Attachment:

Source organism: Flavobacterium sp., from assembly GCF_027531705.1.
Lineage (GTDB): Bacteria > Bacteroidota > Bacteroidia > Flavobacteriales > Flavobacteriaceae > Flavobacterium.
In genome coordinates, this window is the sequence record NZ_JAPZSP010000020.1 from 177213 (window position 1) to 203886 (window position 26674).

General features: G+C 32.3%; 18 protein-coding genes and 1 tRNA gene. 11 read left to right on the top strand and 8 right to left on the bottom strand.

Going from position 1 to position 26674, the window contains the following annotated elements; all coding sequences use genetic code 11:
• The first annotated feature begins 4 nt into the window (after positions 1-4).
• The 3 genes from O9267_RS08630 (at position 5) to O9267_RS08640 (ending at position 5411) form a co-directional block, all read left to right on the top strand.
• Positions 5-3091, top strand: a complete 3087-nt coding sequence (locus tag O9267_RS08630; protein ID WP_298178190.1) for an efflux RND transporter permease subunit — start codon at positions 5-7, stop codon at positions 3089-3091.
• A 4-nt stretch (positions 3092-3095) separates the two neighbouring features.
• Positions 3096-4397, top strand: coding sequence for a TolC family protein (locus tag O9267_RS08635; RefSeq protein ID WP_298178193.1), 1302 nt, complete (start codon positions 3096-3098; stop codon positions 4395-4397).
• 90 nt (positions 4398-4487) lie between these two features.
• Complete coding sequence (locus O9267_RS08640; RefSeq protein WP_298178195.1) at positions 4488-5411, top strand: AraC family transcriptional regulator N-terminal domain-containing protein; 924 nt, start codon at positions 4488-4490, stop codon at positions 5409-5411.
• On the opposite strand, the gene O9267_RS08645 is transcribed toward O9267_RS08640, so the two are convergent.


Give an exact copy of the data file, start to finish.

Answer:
Source organism: Flavobacterium sp., from assembly GCF_027531705.1.
Lineage (GTDB): Bacteria > Bacteroidota > Bacteroidia > Flavobacteriales > Flavobacteriaceae > Flavobacterium.
In genome coordinates, this window is the sequence record NZ_JAPZSP010000020.1 from 177213 (window position 1) to 203886 (window position 26674).

General features: G+C 32.3%; 18 protein-coding genes and 1 tRNA gene. 11 read left to right on the top strand and 8 right to left on the bottom strand.

Going from position 1 to position 26674, the window contains the following annotated elements; all coding sequences use genetic code 11:
• The first annotated feature begins 4 nt into the window (after positions 1-4).
• The 3 genes from O9267_RS08630 (at position 5) to O9267_RS08640 (ending at position 5411) form a co-directional block, all read left to right on the top strand.
• Positions 5-3091, top strand: a complete 3087-nt coding sequence (locus tag O9267_RS08630; protein ID WP_298178190.1) for an efflux RND transporter permease subunit — start codon at positions 5-7, stop codon at positions 3089-3091.
• A 4-nt stretch (positions 3092-3095) separates the two neighbouring features.
• Positions 3096-4397, top strand: coding sequence for a TolC family protein (locus tag O9267_RS08635; RefSeq protein ID WP_298178193.1), 1302 nt, complete (start codon positions 3096-3098; stop codon positions 4395-4397).
• 90 nt (positions 4398-4487) lie between these two features.
• Complete coding sequence (locus O9267_RS08640; RefSeq protein WP_298178195.1) at positions 4488-5411, top strand: AraC family transcriptional regulator N-terminal domain-containing protein; 924 nt, start codon at positions 4488-4490, stop codon at positions 5409-5411.
• On the opposite strand, the gene O9267_RS08645 is transcribed toward O9267_RS08640, so the two are convergent.